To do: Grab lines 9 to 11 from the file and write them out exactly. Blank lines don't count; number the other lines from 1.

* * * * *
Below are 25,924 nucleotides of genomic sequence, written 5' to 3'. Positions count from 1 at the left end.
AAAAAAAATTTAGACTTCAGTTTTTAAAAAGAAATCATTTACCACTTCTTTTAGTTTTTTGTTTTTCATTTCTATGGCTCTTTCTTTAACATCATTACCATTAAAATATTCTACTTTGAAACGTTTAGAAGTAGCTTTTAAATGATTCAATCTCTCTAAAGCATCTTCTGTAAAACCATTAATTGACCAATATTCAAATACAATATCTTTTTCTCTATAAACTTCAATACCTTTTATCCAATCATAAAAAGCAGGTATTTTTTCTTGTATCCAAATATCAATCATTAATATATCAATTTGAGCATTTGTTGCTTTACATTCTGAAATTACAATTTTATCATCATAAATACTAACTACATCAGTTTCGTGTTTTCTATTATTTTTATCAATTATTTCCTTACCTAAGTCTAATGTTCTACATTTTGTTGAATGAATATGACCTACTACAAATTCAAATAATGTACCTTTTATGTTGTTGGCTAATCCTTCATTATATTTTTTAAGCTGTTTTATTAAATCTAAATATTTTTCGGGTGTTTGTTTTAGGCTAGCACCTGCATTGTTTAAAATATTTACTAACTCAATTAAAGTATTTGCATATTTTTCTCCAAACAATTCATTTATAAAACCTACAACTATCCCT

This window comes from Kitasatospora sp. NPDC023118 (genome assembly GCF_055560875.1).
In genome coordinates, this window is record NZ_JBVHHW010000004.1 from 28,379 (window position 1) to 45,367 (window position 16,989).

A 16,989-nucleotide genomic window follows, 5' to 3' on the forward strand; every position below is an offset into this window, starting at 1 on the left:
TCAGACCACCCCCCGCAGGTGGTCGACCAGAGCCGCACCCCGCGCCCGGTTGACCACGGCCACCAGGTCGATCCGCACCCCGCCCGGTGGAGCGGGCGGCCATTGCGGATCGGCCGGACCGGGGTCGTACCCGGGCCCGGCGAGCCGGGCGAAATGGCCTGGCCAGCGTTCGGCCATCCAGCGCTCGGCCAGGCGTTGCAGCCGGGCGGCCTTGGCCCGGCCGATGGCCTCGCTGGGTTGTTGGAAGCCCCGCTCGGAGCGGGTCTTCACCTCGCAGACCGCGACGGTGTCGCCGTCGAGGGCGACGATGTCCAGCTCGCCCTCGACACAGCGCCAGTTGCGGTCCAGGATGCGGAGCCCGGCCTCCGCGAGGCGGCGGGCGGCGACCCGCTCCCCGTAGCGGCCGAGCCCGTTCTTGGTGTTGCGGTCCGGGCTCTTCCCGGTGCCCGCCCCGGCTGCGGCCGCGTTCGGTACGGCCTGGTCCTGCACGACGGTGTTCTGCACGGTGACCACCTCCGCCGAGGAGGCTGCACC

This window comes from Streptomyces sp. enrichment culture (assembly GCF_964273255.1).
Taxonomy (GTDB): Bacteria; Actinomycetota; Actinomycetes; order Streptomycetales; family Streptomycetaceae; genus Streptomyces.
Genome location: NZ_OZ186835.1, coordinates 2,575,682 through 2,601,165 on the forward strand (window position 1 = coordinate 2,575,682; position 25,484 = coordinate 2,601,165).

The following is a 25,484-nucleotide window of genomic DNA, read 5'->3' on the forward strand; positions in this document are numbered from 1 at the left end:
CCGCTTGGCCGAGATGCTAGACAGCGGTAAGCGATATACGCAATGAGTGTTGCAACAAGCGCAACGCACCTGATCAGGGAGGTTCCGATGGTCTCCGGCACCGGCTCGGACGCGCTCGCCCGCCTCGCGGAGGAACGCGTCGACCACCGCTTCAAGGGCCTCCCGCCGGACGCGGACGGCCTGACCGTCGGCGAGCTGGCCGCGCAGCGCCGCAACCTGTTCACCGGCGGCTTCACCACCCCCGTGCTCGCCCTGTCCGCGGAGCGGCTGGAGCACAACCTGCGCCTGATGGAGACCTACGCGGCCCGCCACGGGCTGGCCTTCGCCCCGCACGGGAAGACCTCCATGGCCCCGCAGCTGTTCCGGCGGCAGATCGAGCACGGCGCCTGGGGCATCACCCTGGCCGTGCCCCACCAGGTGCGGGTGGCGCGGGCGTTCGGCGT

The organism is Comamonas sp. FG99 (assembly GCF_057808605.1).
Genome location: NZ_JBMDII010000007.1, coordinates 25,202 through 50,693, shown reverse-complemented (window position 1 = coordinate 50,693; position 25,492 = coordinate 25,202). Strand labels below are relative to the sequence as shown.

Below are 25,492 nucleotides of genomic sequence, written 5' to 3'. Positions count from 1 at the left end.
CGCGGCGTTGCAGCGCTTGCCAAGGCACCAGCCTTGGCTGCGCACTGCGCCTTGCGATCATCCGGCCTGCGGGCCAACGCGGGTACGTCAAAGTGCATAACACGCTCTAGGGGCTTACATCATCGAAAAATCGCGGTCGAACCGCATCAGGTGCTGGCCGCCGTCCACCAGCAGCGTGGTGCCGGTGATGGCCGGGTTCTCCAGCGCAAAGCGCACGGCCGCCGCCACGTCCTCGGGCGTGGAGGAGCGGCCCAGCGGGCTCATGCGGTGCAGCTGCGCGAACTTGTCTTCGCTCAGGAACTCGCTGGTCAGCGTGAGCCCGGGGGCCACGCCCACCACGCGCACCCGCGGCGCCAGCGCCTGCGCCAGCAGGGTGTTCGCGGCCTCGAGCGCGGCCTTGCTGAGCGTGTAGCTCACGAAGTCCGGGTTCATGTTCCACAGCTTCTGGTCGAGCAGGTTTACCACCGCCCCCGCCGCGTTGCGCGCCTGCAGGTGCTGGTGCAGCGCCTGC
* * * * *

Genome location: NZ_OZ186835.1, coordinates 2,575,682 through 2,601,165 on the forward strand (window position 1 = coordinate 2,575,682; position 25,484 = coordinate 2,601,165).

The following is a 25,484-nucleotide window of genomic DNA, read 5'->3' on the forward strand; positions in this document are numbered from 1 at the left end:
CCGCTTGGCCGAGATGCTAGACAGCGGTAAGCGATATACGCAATGAGTGTTGCAACAAGCGCAACGCACCTGATCAGGGAGGTTCCGATGGTCTCCGGCACCGGCTCGGACGCGCTCGCCCGCCTCGCGGAGGAACGCGTCGACCACCGCTTCAAGGGCCTCCCGCCGGACGCGGACGGCCTGACCGTCGGCGAGCTGGCCGCGCAGCGCCGCAACCTGTTCACCGGCGGCTTCACCACCCCCGTGCTCGCCCTGTCCGCGGAGCGGCTGGAGCACAACCTGCGCCTGATGGAGACCTACGCGGCCCGCCACGGGCTGGCCTTCGCCCCGCACGGGAAGACCTCCATGGCCCCGCAGCTGTTCCGGCGGCAGATCGAGCACGGCGCCTGGGGCATCACCCTGGCCGTGCCCCACCAGGTGCGGGTGGCGCGGGCGTTCGGCGT